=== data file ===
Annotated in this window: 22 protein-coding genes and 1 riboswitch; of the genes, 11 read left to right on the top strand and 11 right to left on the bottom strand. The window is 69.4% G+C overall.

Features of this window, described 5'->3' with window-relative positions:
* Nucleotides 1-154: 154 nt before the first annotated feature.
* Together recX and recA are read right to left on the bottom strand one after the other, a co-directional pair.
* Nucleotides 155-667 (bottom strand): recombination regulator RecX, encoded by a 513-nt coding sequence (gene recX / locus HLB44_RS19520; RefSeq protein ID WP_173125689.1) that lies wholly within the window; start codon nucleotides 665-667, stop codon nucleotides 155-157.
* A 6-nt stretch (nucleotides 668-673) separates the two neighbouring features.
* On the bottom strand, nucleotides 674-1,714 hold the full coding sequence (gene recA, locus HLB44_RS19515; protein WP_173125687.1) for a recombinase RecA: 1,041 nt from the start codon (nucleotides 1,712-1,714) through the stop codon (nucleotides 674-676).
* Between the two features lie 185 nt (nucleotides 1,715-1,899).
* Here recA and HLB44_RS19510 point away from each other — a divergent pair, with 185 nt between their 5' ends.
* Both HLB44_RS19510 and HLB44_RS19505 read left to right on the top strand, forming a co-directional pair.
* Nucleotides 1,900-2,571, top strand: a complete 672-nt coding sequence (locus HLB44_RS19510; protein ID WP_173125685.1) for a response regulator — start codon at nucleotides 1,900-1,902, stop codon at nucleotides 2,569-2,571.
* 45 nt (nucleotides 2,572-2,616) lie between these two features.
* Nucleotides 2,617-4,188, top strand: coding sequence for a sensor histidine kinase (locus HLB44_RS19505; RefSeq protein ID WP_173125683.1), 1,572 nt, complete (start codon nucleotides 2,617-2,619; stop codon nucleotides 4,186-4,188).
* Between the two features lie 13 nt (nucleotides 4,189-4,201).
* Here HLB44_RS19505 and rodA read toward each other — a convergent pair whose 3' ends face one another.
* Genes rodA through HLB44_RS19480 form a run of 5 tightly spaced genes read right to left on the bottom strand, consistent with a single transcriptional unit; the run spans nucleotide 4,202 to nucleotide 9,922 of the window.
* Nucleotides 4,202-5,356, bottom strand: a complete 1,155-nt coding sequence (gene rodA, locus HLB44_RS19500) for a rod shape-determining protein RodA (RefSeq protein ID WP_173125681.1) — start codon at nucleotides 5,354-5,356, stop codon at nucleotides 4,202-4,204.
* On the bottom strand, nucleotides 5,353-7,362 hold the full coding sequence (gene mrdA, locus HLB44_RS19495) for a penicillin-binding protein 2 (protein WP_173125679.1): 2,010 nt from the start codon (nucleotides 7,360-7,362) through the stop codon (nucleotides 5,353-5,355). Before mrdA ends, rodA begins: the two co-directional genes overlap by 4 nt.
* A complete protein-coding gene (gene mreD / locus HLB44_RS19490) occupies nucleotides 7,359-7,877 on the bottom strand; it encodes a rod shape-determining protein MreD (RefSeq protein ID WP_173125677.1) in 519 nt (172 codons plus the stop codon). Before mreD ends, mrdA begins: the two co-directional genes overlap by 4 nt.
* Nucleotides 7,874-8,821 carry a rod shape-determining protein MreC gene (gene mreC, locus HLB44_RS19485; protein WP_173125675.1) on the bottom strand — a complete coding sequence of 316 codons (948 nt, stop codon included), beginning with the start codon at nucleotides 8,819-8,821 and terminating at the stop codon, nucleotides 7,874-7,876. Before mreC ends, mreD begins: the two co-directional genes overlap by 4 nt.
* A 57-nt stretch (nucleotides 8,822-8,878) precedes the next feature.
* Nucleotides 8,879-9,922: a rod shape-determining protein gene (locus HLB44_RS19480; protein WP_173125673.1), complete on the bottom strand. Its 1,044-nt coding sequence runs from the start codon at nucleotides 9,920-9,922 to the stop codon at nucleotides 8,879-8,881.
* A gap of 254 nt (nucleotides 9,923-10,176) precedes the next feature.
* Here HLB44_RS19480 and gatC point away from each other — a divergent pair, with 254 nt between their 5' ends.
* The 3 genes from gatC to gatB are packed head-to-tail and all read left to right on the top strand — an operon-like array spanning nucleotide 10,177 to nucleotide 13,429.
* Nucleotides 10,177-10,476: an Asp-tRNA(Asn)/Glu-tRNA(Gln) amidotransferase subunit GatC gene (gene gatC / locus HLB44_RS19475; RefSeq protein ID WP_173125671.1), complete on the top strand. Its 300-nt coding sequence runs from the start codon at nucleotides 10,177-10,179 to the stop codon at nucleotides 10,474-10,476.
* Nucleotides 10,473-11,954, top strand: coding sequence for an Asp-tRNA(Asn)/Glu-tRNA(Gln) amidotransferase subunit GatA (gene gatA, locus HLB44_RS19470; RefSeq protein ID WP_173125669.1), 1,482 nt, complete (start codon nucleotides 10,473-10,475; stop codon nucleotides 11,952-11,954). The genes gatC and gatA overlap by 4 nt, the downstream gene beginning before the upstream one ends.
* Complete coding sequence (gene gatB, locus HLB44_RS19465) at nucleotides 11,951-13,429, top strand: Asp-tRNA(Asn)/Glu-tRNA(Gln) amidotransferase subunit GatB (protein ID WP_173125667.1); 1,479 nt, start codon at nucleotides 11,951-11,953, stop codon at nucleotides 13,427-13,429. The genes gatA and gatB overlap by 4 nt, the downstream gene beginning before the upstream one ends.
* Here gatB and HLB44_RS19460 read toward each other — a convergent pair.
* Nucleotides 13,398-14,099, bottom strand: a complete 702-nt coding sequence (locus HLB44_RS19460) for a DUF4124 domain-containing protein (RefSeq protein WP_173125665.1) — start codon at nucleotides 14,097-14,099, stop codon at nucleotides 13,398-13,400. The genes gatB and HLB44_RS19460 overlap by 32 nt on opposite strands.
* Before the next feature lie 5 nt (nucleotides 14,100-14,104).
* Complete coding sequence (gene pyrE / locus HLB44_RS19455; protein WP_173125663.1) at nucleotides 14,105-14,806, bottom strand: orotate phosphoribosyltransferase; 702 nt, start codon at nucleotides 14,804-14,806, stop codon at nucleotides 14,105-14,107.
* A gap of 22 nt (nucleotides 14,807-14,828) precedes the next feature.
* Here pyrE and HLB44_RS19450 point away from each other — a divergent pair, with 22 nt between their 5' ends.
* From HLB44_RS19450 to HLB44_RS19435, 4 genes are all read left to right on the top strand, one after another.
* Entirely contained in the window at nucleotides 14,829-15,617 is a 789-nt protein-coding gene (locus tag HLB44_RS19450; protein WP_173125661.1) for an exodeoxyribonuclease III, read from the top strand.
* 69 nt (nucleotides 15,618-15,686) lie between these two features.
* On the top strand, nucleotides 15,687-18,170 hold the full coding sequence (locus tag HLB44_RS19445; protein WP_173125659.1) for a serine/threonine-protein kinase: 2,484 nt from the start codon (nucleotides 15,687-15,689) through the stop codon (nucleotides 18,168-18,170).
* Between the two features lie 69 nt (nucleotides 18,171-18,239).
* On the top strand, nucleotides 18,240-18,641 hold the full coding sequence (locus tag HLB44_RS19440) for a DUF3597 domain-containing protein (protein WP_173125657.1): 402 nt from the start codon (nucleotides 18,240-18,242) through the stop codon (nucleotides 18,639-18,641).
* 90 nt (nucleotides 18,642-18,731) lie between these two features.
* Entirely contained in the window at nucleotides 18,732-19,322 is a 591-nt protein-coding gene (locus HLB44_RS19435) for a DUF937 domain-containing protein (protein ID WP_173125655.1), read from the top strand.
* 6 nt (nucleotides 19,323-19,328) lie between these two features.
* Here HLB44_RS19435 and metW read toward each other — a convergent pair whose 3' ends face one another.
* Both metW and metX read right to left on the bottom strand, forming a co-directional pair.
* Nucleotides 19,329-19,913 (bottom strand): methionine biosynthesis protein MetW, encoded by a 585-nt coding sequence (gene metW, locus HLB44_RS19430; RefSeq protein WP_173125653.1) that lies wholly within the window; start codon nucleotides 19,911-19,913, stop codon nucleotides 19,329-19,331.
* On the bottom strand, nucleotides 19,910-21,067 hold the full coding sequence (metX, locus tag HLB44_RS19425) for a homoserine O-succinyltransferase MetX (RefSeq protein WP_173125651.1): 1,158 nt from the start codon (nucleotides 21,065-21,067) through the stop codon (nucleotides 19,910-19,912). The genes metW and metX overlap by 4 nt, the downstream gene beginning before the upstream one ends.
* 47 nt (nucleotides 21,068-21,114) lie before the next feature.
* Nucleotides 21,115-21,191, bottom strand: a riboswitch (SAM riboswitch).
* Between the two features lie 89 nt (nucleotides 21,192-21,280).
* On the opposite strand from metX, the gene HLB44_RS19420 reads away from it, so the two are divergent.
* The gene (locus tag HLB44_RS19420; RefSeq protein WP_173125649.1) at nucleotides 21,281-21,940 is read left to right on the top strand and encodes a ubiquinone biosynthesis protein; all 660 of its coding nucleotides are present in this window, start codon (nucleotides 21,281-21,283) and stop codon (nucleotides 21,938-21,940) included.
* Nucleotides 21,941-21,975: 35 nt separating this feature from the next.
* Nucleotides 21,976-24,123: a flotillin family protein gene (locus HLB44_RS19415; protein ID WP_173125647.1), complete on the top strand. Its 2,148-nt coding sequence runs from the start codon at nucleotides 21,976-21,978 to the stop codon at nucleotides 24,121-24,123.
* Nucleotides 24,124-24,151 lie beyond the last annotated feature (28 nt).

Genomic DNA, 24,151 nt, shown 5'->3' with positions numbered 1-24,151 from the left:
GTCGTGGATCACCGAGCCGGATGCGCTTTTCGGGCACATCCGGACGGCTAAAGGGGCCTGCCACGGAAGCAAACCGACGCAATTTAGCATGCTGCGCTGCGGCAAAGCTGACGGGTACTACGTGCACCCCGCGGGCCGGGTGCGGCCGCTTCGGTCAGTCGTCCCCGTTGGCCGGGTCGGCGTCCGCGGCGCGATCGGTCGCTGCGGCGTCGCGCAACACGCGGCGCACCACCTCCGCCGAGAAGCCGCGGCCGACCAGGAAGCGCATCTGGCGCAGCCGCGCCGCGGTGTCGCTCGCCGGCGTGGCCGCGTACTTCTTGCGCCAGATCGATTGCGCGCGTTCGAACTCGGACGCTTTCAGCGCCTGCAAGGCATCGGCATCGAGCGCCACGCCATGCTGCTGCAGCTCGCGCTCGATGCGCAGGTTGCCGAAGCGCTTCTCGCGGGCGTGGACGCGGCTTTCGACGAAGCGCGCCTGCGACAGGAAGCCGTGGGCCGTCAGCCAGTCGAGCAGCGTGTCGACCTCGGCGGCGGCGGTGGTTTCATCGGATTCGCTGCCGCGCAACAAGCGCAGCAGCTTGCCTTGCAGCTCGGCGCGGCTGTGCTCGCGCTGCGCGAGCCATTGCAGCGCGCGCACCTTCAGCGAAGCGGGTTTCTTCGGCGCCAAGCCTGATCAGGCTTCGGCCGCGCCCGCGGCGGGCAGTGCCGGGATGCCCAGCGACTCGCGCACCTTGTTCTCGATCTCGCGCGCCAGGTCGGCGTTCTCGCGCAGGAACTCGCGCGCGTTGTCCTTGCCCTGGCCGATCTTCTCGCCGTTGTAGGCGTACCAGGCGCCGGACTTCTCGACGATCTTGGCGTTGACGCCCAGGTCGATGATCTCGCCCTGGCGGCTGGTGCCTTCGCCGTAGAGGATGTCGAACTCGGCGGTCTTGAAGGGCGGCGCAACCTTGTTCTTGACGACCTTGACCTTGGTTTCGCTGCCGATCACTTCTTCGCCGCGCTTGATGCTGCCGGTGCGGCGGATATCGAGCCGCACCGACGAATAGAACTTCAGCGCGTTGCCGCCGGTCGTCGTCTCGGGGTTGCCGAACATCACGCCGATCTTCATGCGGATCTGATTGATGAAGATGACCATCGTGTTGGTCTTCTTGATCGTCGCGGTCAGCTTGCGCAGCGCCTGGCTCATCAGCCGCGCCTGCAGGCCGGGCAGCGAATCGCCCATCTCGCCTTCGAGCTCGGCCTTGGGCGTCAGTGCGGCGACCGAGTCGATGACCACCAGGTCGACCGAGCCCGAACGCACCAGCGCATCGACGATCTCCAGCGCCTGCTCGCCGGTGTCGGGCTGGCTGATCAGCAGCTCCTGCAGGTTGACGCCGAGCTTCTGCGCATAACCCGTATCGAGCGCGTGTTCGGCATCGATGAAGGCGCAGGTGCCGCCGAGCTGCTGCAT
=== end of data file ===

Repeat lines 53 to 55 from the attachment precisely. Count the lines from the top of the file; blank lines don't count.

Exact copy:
* Nucleotides 21,941-21,975: 35 nt separating this feature from the next.
* Nucleotides 21,976-24,123: a flotillin family protein gene (locus HLB44_RS19415; protein ID WP_173125647.1), complete on the top strand. Its 2,148-nt coding sequence runs from the start codon at nucleotides 21,976-21,978 to the stop codon at nucleotides 24,121-24,123.
* Nucleotides 24,124-24,151 lie beyond the last annotated feature (28 nt).